Your own body might judge you for a little while. Yes, you get hungry quickly hiking every day. But there were moments when I overdid a meal and became horribly nauseous because of it. Switching from a “normal” diet to a steady intake of protein bars, snack-cakes, instant meals, and rich, fatty town-food has a way of shocking your system. It might take some time for you to get used to it all. Not to mention that when you eat massive amounts of food, you might not be as motivated to go out and hike another ten miles. You either have to give in, or fight your own legs and walk some sense into them.
You may still be tempted to judge yourself. Whether you think you are eating too much, or think that you are not eating enough compared to other hikers, your brain might play devil’s advocate. The temptation to judge is simply human nature. I also tended to worry about how non-hikers perceived my vivacious appetite. Trail Magic was difficult because I didn’t want to appear too greedy, but not ungrateful at the same time. I would use other hikers as a basis for how much I would partake, depending on the size of the Magic. And even when safely surrounded by the hub of my fellow hiker-trash, I was still nervous about the obvious physical changes we were all experiencing.
Because there are no mirrors, it is much easier to ignore how you look. I knew that my body was changing, but it didn’t much matter because I was too damn tired at the end of the day to care. I didn’t have easy access to a mirror, and the pictures I took where mostly of the scenery or other hikers. I used my fellow comrades as a mirror in a way; I could tell that I was changing because I was beginning to see changes in them.
Mirrors do happen. You will have to see how your looks change eventually. Coming to terms with your new hiker-identity means accepting the scruffy looking, unkempt, unshaven person you will see in front of you. But it might not just be your body hair that changes. I began to notice muscle tone in my legs that looked strong and impressive. There was also definitely fullness in some areas that hadn’t been there before. You can take a shower and brush your hair, but you can’t brush away how your body decides to modify itself.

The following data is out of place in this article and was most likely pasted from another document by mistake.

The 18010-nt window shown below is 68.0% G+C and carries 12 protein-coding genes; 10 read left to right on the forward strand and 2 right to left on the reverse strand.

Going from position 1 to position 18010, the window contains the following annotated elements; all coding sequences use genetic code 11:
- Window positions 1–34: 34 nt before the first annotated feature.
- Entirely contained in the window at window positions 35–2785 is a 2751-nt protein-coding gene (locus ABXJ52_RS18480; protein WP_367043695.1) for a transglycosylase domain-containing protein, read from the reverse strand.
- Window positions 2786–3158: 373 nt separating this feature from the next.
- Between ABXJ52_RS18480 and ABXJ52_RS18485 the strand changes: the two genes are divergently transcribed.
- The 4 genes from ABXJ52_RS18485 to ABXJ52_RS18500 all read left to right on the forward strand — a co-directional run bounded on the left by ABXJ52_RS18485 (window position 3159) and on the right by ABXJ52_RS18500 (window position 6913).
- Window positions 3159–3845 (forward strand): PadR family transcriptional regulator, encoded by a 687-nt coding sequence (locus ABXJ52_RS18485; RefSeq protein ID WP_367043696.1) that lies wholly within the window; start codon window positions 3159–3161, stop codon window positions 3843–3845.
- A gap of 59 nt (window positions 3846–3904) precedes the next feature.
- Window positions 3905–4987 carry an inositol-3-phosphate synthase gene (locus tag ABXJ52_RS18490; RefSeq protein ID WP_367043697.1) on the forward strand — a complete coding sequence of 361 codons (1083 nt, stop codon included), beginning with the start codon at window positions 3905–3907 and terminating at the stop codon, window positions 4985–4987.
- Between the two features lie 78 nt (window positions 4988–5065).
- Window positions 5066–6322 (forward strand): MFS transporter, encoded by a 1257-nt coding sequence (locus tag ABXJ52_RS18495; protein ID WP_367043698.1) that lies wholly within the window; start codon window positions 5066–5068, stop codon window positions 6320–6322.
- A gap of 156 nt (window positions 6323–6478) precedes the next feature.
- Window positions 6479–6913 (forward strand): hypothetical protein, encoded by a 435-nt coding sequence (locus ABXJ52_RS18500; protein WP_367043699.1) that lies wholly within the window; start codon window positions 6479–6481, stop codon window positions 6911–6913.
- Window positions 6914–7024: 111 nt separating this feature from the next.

Change is not consistent. Some changes will be more apparent in others. There were hikers I knew that became Hulk-like versions of themselves, while others started to become skeletal in nature. The fact that there was no norm for a hiker-body type frustrated me. I didn’t seem to be bulking up, nor was I losing weight. I knew that I was gaining weight. When my mother visited me she told me that I looked “healthy”. What did that mean? I would look at other female hikers and tried to see how I compared, but it all it got to be mentally exhausting. It is not proper hiker-etiquette to single someone out for how much they have changed. Unless they openly discuss a certain aspect of their appearance, it is best to stay silent.
Nothing is permanent. Unless you are Baltimore Jack, You won’t be hiking the Trail forever. You will most likely return to your previous physical identity after you are done hiking. The Trail by no means “cured” me of my Eating Disorder; I still struggle with it every day. But the Trail did give me some essential perspective, and peace of mind that I wouldn’t have been able to find otherwise.
The Appalachian Trail is a teacher of many things, and there will be plenty of unexpected lessons. While you might not have any particular issues with your body, I still wanted to give fair warning that changes are inevitable in the looks department. But try not to dwell on anything too seriously. With change comes growth. My hope for all future and current hikers is that they learn to embrace all changes on their journey; every good, bad, and uncomfortable one.